Connect 1,000 Prospective Members into Groups (Add or Subtract Zeros as Needed)
After your church has done a great job of challenging the congregation to try a group for a six week series, the next step is providing a convenient and effective way to join a group. They’re all dress up. Where do they go?
1. Shorten the Gap Between the Invitation and the Decision
When groups are promoted in a service, you want to get a response ASAP. I know what you’re thinking: why not use a sign-up card? Go back, read yesterday’s post (Wash, Rinse, Repeat). Putting something in your congregation’s hands during the service will make your invitation stronger. But, a sign-up card is the wrong thing. Put a list of groups in their hands or a small group FAQ. Get them thinking about the next step.
Then, immediately after the service, allow the prospective members to meet the group leaders in the church lobby. Since the pastor just reinforced the invitation at the end of the service by saying something like “Meet the small group leaders in the lobby right now, and sign-up to try a group for six weeks.”
At a minimum, ask them to commit to coming back for a small group connection event that evening or during the coming week. You will have fewer people come back, but you will have a higher level of commitment.
2. Face to Face Trumps Face to Paper Everyday
When prospective members meet group leaders, a great dynamic takes place. Old high school classmates are reunited. Co-workers, neighbors and acquaintances realize they attend the same church. Church members realize there was a group right around the corner from their houses the whole time.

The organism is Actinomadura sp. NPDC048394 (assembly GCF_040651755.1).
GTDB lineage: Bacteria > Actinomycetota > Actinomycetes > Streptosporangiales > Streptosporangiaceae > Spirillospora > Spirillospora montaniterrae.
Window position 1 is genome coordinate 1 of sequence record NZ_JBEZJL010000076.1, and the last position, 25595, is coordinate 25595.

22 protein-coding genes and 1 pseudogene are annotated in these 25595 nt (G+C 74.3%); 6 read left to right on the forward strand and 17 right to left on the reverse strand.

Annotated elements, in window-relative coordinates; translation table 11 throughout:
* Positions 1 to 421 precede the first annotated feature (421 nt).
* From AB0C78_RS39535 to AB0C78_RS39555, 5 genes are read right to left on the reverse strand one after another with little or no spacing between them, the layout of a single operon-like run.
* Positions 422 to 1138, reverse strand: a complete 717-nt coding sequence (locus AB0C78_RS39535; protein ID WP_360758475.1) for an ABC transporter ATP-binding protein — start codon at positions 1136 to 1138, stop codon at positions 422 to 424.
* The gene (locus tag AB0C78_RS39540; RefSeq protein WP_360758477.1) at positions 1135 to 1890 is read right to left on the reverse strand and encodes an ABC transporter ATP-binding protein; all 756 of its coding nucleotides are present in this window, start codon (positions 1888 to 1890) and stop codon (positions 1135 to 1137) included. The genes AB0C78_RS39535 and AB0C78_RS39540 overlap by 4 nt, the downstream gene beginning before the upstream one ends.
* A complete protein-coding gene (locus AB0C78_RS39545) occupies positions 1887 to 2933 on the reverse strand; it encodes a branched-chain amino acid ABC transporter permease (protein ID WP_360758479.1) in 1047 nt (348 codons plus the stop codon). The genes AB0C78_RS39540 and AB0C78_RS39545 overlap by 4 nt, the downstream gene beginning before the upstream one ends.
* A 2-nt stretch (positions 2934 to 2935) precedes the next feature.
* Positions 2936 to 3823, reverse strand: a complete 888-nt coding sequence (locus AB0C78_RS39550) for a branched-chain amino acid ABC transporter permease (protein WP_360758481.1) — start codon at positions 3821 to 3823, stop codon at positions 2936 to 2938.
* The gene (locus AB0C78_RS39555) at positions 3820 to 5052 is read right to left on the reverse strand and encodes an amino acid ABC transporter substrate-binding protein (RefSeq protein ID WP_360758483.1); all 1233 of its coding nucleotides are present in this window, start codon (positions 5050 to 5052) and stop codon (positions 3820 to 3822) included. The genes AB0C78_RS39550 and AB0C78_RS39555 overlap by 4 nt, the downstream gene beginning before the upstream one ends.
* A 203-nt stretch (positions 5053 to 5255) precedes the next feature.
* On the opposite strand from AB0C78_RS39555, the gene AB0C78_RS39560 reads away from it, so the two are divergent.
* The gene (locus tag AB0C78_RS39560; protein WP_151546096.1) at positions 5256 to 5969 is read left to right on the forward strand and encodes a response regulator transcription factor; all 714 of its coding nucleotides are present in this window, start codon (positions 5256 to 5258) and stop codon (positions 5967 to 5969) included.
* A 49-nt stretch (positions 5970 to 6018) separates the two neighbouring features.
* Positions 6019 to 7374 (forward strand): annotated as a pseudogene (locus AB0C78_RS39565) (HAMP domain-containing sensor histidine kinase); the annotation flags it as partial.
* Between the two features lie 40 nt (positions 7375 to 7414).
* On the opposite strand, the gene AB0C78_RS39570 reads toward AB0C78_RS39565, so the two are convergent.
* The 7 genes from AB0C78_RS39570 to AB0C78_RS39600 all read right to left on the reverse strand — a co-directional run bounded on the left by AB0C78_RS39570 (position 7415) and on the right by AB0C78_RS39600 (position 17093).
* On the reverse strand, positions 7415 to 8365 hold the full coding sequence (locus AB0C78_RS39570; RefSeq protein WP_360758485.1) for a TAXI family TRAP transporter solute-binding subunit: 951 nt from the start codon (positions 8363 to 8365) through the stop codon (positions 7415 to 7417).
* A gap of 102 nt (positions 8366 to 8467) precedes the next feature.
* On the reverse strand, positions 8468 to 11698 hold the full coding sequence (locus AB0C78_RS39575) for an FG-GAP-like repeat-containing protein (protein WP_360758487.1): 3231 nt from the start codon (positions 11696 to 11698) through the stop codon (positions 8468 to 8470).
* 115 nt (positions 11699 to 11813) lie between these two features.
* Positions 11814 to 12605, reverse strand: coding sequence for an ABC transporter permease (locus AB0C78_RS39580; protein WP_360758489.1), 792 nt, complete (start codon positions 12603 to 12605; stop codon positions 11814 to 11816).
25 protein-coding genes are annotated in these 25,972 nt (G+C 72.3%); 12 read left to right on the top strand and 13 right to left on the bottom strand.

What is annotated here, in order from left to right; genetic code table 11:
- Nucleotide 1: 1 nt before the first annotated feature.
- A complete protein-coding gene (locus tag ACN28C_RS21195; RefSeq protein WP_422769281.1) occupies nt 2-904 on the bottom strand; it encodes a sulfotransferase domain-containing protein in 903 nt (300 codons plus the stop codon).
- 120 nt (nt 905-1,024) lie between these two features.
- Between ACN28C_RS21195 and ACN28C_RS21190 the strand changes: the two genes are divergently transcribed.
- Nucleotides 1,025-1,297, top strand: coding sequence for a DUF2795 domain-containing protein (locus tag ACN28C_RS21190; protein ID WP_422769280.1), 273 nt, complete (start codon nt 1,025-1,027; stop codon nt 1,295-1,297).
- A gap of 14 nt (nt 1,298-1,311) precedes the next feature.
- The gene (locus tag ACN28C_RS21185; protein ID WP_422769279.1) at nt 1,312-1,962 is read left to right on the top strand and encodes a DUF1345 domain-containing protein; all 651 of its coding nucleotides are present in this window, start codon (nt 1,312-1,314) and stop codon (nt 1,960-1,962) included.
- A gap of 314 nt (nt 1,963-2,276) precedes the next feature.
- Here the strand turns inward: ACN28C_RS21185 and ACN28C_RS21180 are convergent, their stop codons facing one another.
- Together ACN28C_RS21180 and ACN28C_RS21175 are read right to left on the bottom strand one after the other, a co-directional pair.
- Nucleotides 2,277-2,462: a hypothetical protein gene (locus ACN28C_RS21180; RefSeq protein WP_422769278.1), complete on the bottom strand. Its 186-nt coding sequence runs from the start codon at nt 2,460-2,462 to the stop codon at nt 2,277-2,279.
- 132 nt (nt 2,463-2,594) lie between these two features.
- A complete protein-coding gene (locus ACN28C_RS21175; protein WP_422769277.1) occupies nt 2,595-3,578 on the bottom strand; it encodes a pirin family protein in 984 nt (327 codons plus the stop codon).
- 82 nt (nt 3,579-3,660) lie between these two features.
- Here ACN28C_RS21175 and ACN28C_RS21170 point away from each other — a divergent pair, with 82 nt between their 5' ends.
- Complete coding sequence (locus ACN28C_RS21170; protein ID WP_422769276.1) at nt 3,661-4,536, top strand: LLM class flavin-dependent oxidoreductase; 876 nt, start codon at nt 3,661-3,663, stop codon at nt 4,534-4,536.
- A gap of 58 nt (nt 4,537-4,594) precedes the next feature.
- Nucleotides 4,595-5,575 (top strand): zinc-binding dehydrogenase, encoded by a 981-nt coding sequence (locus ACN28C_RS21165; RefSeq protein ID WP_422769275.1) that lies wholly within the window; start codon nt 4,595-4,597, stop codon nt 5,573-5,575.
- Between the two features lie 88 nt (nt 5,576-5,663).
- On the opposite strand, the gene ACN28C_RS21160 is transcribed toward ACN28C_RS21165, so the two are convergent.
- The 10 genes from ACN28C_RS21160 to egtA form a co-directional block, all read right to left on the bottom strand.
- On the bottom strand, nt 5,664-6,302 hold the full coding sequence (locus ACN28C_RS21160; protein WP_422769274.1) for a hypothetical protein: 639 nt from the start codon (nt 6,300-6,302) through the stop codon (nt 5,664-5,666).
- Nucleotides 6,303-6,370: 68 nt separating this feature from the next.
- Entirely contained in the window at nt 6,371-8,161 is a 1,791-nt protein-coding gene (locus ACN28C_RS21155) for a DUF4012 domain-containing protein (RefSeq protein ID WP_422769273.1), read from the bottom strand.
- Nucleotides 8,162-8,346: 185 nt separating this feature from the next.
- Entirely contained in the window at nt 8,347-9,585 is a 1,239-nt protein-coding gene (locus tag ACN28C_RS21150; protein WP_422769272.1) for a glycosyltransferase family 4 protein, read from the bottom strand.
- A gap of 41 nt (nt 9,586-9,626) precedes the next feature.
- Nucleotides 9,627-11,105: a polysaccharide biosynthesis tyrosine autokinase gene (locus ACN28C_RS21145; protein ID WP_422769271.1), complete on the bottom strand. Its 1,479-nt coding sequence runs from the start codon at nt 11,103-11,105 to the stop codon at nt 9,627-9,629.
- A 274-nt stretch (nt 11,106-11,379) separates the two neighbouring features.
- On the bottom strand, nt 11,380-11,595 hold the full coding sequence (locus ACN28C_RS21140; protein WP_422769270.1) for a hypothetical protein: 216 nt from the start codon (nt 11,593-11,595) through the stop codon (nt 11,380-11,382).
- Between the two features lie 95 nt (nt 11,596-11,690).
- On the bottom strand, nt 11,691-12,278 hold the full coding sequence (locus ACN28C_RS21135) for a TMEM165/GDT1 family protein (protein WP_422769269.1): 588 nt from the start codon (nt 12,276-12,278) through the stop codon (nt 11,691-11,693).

While this sounds a little like speed dating, your members will be grateful to avoid an awkward six week commitment because they had an awkward 30 second conversation with someone. On the other hand, when they hit it off with a small group leader, they will look forward to what’s next. Another upside is that group leaders now have an idea of who is coming to their house.
3. Options, Options, Options
Prospective group members need options: days of the week, time of day, location, affinity. The more options you can make available, the better chance of prospective members sticking. Now, there are some exceptions. In the South, you don’t want to compete with football, so that means groups can only meet on Tuesday or Wednesday night, but definitely not Saturday night. In California, Friday night and Sunday night were very popular. Some people still need that mid-week boost: Tuesday, Wednesday or Thursday.
If you’re doing a church-wide series, ideally you might want all of your groups studying the same thing. It’s easier to point people to groups that are all doing the sermon-aligned series. But, some folks may just want to join a group regardless of the study. Or, they’re looking for something specialized like Financial Peace University or a PLACE study. Offer as many options as you possibly can to connect as many people as you possibly can.
The Lord is at work redeeming and sanctifying a people for Himself.